Harry Whitehorse Art
Bayview Community Foundation Sculpture

Click here to view an archive of pictures of the Bayview Community Foundation Sculpture-In-Progress

Welcome to the Bayview Community Foundation Sculpture Website, dedicated to documenting the creation of a wonderful statue. Follow the progress as sculptor Harry Whitehorse creates a sculpture from a very unusual tree, a seventy-year-old Osage Orange tree.
Originally planted in Madison's Greenbush neighborhood, the Osage Orange survived the area's transition to the Bayview Community during the 1960s and flourished into the late part of the twentieth century. The completed statue was dedicated at the Bayview Triangle Ethnic Fest on Sunday, August 18, 2002.

September 13, 2002
Sculpture Photo Gallery Now Posted
See professional photographer Skot Weidemann's photographs now posted in the Wood Sculpture Gallery. 

September 11, 2002
"One Child Spinning Through Mother Sky" Now Home at Bayview
After exhibiting the sculpture at Milwaukee's Indian Summer Festival, Sculptor Harry Whitehorse delivered the statue to its' permanent home at the Bayview Community Center.

How can you see the statue?

The public is welcome at the Bayview Community Center during normal hours of operation.
Please call them at 608-256-7808 before you visit to make sure that they are open.

Where is Bayview? 

Bayview Townhouses and Community Center are located at 601 Bayview in Madison, Wisconsin and is best accessed from Park Street. Map

September 8, 2002

BAYVIEW SCULPTURE SEEN BY THOUSANDS AT INDIAN SUMMER

Thanks to the Bayview Foundation Board members, Harry Whitehorse exhibited the Bayview sculpture at Milwaukee's Indian Summerfest over a three day period. An estimated 65,000 people visited the annual festival held at Milwaukee's Summerfest ground.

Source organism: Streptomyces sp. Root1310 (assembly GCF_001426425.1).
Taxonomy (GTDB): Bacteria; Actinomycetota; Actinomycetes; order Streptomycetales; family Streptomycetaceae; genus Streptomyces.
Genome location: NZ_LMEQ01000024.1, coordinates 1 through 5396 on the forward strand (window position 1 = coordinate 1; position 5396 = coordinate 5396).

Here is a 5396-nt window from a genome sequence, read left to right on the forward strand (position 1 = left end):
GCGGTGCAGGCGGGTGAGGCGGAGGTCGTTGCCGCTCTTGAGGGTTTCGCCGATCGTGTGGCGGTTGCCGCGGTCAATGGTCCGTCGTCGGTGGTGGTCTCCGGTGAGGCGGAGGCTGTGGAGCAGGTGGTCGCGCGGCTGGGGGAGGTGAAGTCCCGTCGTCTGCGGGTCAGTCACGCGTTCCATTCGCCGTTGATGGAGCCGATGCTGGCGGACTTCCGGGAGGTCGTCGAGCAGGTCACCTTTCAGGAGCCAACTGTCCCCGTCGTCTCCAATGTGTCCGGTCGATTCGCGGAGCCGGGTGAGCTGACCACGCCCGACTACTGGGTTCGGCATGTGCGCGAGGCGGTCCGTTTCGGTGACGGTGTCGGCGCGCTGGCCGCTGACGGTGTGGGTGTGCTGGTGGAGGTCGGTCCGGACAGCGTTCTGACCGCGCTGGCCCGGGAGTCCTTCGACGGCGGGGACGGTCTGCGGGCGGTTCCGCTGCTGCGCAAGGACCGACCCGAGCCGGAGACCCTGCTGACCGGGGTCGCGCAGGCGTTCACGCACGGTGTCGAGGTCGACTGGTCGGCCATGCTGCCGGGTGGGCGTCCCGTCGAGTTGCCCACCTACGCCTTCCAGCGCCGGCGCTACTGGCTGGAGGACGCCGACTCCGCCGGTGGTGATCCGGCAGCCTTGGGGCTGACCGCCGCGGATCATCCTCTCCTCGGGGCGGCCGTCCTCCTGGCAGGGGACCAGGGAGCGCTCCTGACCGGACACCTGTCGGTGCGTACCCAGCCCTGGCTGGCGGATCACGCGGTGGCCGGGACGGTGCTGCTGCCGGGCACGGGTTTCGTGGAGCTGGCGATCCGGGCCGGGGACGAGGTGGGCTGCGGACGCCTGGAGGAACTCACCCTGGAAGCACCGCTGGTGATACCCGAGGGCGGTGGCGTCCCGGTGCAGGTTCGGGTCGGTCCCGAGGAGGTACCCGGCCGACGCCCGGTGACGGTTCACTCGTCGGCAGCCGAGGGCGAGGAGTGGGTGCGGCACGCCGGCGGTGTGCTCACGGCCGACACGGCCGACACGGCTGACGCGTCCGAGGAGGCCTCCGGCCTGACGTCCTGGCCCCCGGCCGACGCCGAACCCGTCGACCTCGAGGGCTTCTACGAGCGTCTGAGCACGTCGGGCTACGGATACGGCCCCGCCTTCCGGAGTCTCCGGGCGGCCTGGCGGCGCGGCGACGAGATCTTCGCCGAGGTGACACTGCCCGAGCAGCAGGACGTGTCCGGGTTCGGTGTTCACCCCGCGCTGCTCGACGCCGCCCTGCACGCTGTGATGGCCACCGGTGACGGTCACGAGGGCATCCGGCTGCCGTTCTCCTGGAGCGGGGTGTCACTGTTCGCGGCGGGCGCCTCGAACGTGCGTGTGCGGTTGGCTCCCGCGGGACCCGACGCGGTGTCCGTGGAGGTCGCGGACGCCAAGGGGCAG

August 22, 2002

SCULPTURE TIMELINE POSTED

Discover how this unusual tree planted in the 1930s survives the Greenbush neighborhood's physical demolition, the Bayview neighborhood's construction and is eventually carved by Harry Whitehorse into a beautiful sculpture.

STATUE UPDATE

August 18, 2002

DEDICATED!


Ken Whitehorse, Harry Whitehorse, and Art Shegonee pose with the statue at the Bayview Ethnic Festival. To enjoy photos of the day's events, go to the special Bayview Dedication Gallery.



August 3, 2002

PROFESSORS CAROL AND IZA GOROFF DISCOVER TREE PLANTER

Tony Raimondo Planted Osage Orange in the 1920s

From the start of this project about a year ago, we've been trying to determine exactly who planted the Osage Orange over 65 years ago when the Bayview area was known as Madison's Greenbush neighborhood.Fran Remeika, who ensured that no harm came to the landmark tree during Bayview construction, set the wheels in motion by calling retired UW Whitewater Professors Iza and Carol Goroff. The Goroffs are immersed in an ambitious project to document the people and places of the Greenbush and Fran rightly figured that they could help identify the property where the tree was planted. The Goroffs in turn contacted Frank Rane. Frank's efforts to email many of his friends resulted in a response from Tony Raimondo's son, John Raimond. The Goroffs credit Frank Rane, and feel that without his help, their energies would have been wasted.Twenty four hours from the time the Goroffs and Frank Rane began making inquiries to their Greenbush contacts, Sam Raimond was visiting with Harry Whitehorse and getting reacquainted with the tree that his father, Tony Raimondo, had planted over sixty five years ago.Tony Raimondo, a Sicilian immigrant, bought the house at 22 South Francis Street in the early 1920s. Sam and his brother John remember when their father, an avid gardener, planted two trees and twisted them together. These trees grew together and became Wisconsin's second largest Osage Orange tree and the only tree to survive the neighborhood's demolition in the 1960s. In his old age and confined to a wheelchair at a nearby nursing home, Tony never forgot the tree and sometimes had his children take him to visit the tree that he planted so many years ago.In the photo above, courtesy of Sam Raimond, Tony poses in front of another one of his unusual trees, a pear tree to which he grafted five different varieties.